This article was published in Australian Dictionary of Biography, Volume 1, (MUP), 1966
William Broughton (1768-1821), public servant and settler, was baptized in November 1768 at Chatham, Kent, England. He came to New South Wales in the First Fleet as a servant to Surgeon John White. He was appointed store-keeper at Parramatta on 20 February 1789 and was granted small plots of land in 1793 and again in 1795. In December 1800 he replaced William Chapman as store-keeper and acting deputy commissary at Norfolk Island. In April 1804 Captain Wilson ordered Broughton to be court-martialled, but Lieutenant-Governor Joseph Foveaux could find no grounds for his suspension; he recommended that the charges be dropped and Broughton be reinstated. Next year Broughton was discharged on the reduction of the Norfolk Island establishment, and on 1 November replaced Chapman as deputy-commissary of stores in New South Wales at 5s. a day.
In November 1809 Robert Fitz, whom the rebels had made commissary in place of John Palmer on the deposition of Governor William Bligh, was suspended for malversation; Lieutenant-Governor William Paterson appointed Broughton as acting commissary in his place. When Governor Lachlan Macquarie arrived he restored Palmer to his post, but in March 1810 when Palmer returned to England for the court martial of Colonel George Johnston, Broughton was made acting commissary again. Macquarie warmly praised Broughton for his diligence and honesty during his three years control of the commissariat, though he had been harassed by the debts which Fitz had contracted, and which Palmer had neglected and made difficult to collect by taking the books to England. Macquarie urged that Broughton's appointment be made permanent, but the British government decided on a new establishment under David Allan. Broughton was made deputy assistant commissary general in June 1813, but on Macquarie's further strong recommendation in 1814 he was promoted acting assistant commissary general at a salary of £365.
In May 1815 Broughton, who had been a magistrate since November 1809, clashed with Jeffery Bent when with Alexander Riley he wished to allow, temporarily, ex-convict attorneys to appear as agents before the newly established Supreme Court. Bent did not forget this dispute and in June 1816 had Broughton arrested for contempt when he refused to return a servant who had been legally transferred from Mrs Ellis Bent's employ to Broughton's. Bent's action was held to be illegal and in refusing him bail Bent was said to have behaved in an ungentlemanly way.
Broughton was soon in trouble again when in July 1816 Macquarie sent him to relieve Patrick Hogan at Hobart Town and correct abuses in the commissariat there. He quickly did so, so it was not surprising that Edward Lord, who had been trading profitably with the store, charged him with malversation. An inquiry into Broughton's conduct in July 1817 found grounds for a general court martial, but when Macquarie ordered the witnesses to Sydney, they refused to come, and Judge-Advocate (Sir) John Wylde found Lord's charges frivolous and false. In March 1818 Broughton was ordered to resume his duties at Sydney. Macquarie recommended that he should succeed Allan, but again the British government passed him over and appointed Frederick Drennan. Broughton strongly disapproved the promissory notes which Allan and Drennan issued, and which Macquarie stopped in 1815, and again in 1820 when Broughton advised that they led to fraud and negligence. Broughton upheld the system of store receipts which he had found very satisfactory in 1810-13 and which Commissioner John Thomas Bigge later approved. Partly because of these commissariat quarrels Broughton was charged with 'scandalous and derogatory' conduct to Mrs Allan at a ball. Found guilty at first, he was later acquitted because the Mutiny Act under which he had been tried was not then applicable to commissariat officers in New South Wales.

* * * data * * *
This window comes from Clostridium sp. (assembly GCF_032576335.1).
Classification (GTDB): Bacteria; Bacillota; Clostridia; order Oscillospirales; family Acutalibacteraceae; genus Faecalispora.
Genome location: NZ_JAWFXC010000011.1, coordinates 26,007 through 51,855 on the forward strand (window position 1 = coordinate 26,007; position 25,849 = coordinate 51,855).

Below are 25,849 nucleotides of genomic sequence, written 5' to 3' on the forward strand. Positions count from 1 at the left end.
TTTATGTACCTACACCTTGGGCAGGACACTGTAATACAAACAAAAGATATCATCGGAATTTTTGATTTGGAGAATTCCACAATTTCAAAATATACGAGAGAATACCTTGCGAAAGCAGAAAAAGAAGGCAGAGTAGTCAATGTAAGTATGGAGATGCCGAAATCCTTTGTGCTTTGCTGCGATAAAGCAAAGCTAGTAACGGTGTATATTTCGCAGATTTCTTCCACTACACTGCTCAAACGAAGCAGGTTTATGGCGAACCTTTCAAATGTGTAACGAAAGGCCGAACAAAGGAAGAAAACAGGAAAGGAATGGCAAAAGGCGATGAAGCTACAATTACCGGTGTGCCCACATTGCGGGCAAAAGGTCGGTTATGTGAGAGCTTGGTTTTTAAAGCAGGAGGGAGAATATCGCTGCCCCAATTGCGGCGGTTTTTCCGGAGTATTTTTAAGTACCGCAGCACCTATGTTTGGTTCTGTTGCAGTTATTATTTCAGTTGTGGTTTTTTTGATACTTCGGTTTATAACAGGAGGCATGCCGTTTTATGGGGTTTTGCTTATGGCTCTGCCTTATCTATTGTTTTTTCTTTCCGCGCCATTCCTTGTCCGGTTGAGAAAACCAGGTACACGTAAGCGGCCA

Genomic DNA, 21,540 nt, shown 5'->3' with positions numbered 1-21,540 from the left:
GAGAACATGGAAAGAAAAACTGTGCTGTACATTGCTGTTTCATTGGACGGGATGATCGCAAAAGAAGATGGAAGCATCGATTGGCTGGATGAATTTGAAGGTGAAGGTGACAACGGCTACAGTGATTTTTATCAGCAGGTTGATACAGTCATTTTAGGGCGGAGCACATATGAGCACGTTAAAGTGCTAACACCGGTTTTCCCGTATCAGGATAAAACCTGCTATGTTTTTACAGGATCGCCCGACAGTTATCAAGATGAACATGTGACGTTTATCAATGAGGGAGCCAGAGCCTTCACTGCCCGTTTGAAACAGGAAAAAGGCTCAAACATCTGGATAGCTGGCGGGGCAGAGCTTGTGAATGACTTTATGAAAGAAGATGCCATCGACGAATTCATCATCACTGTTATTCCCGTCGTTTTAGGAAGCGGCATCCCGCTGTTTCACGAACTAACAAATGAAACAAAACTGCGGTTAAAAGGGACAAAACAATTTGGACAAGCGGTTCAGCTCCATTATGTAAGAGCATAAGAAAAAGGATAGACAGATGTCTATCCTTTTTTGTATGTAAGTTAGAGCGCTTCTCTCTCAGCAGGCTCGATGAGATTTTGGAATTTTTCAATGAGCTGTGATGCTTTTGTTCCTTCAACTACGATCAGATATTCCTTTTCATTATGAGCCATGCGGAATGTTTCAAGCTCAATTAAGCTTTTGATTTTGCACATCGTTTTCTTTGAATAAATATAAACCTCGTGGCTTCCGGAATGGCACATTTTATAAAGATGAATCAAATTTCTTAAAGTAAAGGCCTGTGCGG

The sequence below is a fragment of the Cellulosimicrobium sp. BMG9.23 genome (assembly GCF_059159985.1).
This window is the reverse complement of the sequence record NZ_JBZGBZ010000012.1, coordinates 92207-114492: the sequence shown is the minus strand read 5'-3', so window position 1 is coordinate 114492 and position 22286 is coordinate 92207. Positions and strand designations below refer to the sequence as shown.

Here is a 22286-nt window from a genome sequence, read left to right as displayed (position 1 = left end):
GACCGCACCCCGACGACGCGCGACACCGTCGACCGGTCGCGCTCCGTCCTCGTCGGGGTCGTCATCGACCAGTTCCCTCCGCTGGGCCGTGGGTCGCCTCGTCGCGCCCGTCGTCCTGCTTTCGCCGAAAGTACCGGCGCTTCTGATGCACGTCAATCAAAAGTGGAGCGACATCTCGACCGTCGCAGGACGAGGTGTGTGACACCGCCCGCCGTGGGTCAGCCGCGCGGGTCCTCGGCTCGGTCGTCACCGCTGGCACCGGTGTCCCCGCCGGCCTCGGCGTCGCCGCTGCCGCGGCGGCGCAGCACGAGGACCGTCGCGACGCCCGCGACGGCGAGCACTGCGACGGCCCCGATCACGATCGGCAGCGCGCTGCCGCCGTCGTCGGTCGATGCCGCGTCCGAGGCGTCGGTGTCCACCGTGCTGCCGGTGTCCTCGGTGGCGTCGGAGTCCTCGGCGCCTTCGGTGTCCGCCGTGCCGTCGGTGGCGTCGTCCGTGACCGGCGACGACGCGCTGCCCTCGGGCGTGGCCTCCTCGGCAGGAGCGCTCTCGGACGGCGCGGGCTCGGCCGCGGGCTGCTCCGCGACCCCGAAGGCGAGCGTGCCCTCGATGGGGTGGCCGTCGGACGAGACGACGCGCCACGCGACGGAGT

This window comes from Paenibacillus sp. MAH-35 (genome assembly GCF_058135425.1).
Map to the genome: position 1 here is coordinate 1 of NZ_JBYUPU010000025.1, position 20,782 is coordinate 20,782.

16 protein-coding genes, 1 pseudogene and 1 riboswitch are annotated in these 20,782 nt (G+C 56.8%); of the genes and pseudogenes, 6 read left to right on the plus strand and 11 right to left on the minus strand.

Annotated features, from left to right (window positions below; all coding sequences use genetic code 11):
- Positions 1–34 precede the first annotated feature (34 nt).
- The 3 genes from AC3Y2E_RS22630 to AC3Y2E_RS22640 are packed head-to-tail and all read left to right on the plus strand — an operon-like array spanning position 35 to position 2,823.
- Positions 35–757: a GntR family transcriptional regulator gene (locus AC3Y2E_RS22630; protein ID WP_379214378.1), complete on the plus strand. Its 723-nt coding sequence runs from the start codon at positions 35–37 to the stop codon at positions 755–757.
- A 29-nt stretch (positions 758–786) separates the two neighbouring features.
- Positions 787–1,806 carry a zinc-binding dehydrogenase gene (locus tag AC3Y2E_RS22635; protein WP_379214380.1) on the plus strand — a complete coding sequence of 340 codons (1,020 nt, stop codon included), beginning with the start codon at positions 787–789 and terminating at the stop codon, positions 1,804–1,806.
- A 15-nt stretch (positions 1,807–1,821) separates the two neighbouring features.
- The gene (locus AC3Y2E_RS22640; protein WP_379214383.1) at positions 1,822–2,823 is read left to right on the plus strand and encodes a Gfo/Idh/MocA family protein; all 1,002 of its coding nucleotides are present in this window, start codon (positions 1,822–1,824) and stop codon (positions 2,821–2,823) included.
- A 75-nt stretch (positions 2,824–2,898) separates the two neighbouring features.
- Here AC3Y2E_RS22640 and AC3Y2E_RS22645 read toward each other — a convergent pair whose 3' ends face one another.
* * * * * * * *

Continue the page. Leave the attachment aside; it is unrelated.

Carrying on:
Broughton had been granted 1000 acres (405 ha) near Appin in 1811, gave valuable evidence to Bigge on the employment of convict labour, was a large shareholder and had briefly been a director of the Bank of New South Wales, and supporter of the Benevolent Society. Between 1792 and 1807 he had five children by Elizabeth Heathorn (alias Ann Glossop), who had arrived in the Pitt in February 1792 after being sentenced at Welshpool, Montgomeryshire, to transportation for seven years. She sailed for England in October 1809 in the Boyd but perished in the massacre in New Zealand of all on board except four, of whom her daughter Betsey was one. This child was brought back to New South Wales, where all the others grew up as did the five born from Broughton's marriage on 4 December 1810 to Elizabeth Charlotte, a daughter of James R. Kennedy, of Nettlestead, Kent, and widow of Captain Roger Simpson of Parramatta. Broughton died on 22 July 1821 and was buried at St Luke's, Liverpool. Elizabeth remained at their farm, Lachlan Vale, Appin, and died on 20 December 1843.
Among a motley crowd of dissolute officials Broughton stands out as a loyal, trustworthy public servant, who, as Macquarie reported, performed 'faithful, honest, useful and ardous Service' for thirty years; but because he had no powerful patron in London, he was consistently passed over in favour of less competent men.
Vivienne Parsons, 'Broughton, William (1768–1821)', Australian Dictionary of Biography, National Centre of Biography, Australian National University, http://adb.anu.edu.au/biography/broughton-william-1831/text2105, published first in hardcopy 1966, accessed online 23 March 2017.
This article was first published in hardcopy in Australian Dictionary of Biography, Volume 1, (MUP), 1966